We then has a very thoughtful discussion about what part of the process was a challenge and where they feel they are doing a terrific job.  One theme that popped up was that good sense-making happens at the organizational level when you have your team or others in your organization look at results.

I think sense-making is my favorite part of the measurement process, even though it can be difficult.  And I love facilitating, designing, and delivering workshops on this topic!

What do you find easy in terms of sense-making of your data?  What do you find to be a challenge?

15 Responses

  1. [...] I've been facilitating a peer learning group with Packard Foundation grantees during the past year with a goal of improving measurement practice for social media and based on my book, "Measuring the Networked Nonprofit." Each organization is working…  [...]

  2. jay goulart says:

    Beth,

    Very interesting work. The nonprofit sector for decades has been underperforming, see the AFP effectiveness report, in regard to metrics and departmental silos. These silos have contributed

    It would be interesting to look at social metrics outside the silo of social metrics. For example: performance in the social space on is a piece of something much bigger. What is the correlation between individuals their exchanges in the networked world and their giving and retention.

    My work over the past decade has led to mapping donor momentum first and then tying that performance to over all communication strategy which includes social engagement along with other touches.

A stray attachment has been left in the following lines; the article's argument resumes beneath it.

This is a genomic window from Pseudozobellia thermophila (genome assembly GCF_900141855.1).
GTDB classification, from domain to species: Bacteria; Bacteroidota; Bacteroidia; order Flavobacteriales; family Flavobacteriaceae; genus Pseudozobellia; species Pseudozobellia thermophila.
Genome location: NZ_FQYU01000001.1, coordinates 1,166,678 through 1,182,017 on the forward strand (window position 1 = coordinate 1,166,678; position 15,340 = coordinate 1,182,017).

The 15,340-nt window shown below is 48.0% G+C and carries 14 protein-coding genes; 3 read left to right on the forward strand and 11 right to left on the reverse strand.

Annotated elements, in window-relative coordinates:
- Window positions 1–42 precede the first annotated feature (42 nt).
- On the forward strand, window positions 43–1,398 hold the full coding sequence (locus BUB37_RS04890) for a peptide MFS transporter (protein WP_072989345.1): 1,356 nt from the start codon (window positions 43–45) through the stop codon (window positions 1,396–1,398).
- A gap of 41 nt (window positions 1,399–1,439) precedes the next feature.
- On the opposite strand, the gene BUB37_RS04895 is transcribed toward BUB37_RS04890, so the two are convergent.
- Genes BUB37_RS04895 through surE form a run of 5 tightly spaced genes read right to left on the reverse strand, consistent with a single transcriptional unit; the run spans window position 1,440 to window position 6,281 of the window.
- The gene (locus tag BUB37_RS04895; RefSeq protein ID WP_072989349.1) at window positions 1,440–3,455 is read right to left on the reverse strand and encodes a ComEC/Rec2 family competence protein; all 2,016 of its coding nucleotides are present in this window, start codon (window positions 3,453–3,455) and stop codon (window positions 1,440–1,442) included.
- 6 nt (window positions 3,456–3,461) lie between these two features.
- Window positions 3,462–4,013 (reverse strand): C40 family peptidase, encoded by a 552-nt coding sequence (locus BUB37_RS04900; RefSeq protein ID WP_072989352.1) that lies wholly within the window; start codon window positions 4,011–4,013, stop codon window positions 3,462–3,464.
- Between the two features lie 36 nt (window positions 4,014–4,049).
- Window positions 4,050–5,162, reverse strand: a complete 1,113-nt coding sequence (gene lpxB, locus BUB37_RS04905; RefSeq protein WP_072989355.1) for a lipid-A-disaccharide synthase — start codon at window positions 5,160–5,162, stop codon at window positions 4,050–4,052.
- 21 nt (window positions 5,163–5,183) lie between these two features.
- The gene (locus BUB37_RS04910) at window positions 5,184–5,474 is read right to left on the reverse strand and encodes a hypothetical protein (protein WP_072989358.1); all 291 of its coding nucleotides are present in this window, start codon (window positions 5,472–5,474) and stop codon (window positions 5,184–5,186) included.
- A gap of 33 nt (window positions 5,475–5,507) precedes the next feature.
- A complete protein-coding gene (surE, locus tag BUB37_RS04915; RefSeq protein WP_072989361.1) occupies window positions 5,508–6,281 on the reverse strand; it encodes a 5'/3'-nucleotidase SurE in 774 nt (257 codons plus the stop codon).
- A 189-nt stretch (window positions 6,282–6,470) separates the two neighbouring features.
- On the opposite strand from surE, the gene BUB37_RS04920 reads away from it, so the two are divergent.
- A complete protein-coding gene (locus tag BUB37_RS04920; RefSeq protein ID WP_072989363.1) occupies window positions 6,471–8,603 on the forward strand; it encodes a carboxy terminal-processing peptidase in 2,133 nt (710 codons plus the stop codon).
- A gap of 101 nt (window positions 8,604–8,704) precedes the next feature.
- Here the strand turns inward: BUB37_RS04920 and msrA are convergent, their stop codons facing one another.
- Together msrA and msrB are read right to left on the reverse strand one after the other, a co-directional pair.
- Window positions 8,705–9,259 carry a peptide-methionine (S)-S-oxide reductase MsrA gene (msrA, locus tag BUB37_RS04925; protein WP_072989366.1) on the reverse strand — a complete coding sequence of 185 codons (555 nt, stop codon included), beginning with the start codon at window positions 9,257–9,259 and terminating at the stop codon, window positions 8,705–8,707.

I applaud your focus on team, such a critical piece in creating a culture that has the capacity to produce significant results.

  3. Beth says:

    Jay: Not sure if you have read my book, Measuring the Networked Nonprofit – but that is the focus — mapping metrics to overall organizational outcomes and social media/communications strategies within that.

  4. jay goulart says:

    Beth,

    Absolutely, I purchased your book. Would mind helping me and pointing me to the specific section of the book you’re referencing…that would be so helpful and appreciated, I would love to dig deeper into this topic and get past the generalizations and learn from your extensive experience. Thanks so much!

  5. Beth says:

    The chapter called “Don’t confuse activity with results.”

  6. [...] The always brillant Beth Kanter shares How to Make Sense of Your Social Media Metrics [...]

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  8. [...] Post: How To Make Sense of Your Social Media Metrics – I’ve been facilitating a peer learning group with Packard Foundation grantees during the [...]

  9. Liz says:

    This is a great blog post and I would love to share it with my colleagues, but many of them are visually impaired and the images have no alt text. It would be wonderful if you could make it a practice to add alt tags, especially for information-rich graphics like these. Thank you!

  10. The social media goals of each business are slightly different. The first thing that you need to decide is what the goal is and then determine how that will be measured. It’s important to keep in mind that social media is just one of many touchpoints.

  11. Beth says:

    Liz: Thank you for pointing that out and will be on diligent in doing that moving forward.

  12. Sean says:

    Great job. I tried downloading some of the templates, but none of the links seem to be working.

  13. Beth says:

    Hi Sean: I just checked all the links and was able to download the templates. They link over to a dropbox folder and you can download from there.

  14. [...] How To Make Sense of Your Social Media Metrics By: Beth Kanter Metrics are one thing. Understanding of all of your data is another. Here are some different ways to make sense of your social media data. [...]

  15. [...] for some data can be hard to measure and contextualize, and according to a recent post from Beth Kanter’s Blog, it can help to discuss your strategy with people who are attempting the same thing. When you pull [...]